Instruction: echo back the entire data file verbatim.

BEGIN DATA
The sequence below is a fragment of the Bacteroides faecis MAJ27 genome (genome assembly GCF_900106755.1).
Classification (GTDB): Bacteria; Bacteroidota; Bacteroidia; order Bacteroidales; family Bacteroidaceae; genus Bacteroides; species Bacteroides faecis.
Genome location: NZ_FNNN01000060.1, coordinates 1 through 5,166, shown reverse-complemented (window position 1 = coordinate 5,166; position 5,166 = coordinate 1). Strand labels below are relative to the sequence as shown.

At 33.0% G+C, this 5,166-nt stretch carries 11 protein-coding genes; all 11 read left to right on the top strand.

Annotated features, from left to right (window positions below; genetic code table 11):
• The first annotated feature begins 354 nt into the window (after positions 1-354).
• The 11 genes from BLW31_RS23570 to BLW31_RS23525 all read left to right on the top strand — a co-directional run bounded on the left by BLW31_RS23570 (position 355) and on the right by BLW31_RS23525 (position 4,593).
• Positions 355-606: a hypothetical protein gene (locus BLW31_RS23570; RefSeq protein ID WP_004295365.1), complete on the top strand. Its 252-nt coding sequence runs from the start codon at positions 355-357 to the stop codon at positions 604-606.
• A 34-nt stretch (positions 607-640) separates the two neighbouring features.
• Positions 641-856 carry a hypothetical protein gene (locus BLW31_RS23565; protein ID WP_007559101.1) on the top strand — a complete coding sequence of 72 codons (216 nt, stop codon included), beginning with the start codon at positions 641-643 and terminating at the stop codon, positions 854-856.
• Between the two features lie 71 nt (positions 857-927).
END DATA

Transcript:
The sequence below is a fragment of the Bacteroides faecis MAJ27 genome (genome assembly GCF_900106755.1).
Classification (GTDB): Bacteria; Bacteroidota; Bacteroidia; order Bacteroidales; family Bacteroidaceae; genus Bacteroides; species Bacteroides faecis.
Genome location: NZ_FNNN01000060.1, coordinates 1 through 5,166, shown reverse-complemented (window position 1 = coordinate 5,166; position 5,166 = coordinate 1). Strand labels below are relative to the sequence as shown.

At 33.0% G+C, this 5,166-nt stretch carries 11 protein-coding genes; all 11 read left to right on the top strand.

Annotated features, from left to right (window positions below; genetic code table 11):
• The first annotated feature begins 354 nt into the window (after positions 1-354).
• The 11 genes from BLW31_RS23570 to BLW31_RS23525 all read left to right on the top strand — a co-directional run bounded on the left by BLW31_RS23570 (position 355) and on the right by BLW31_RS23525 (position 4,593).
• Positions 355-606: a hypothetical protein gene (locus BLW31_RS23570; RefSeq protein ID WP_004295365.1), complete on the top strand. Its 252-nt coding sequence runs from the start codon at positions 355-357 to the stop codon at positions 604-606.
• A 34-nt stretch (positions 607-640) separates the two neighbouring features.
• Positions 641-856 carry a hypothetical protein gene (locus BLW31_RS23565; protein ID WP_007559101.1) on the top strand — a complete coding sequence of 72 codons (216 nt, stop codon included), beginning with the start codon at positions 641-643 and terminating at the stop codon, positions 854-856.
• Between the two features lie 71 nt (positions 857-927).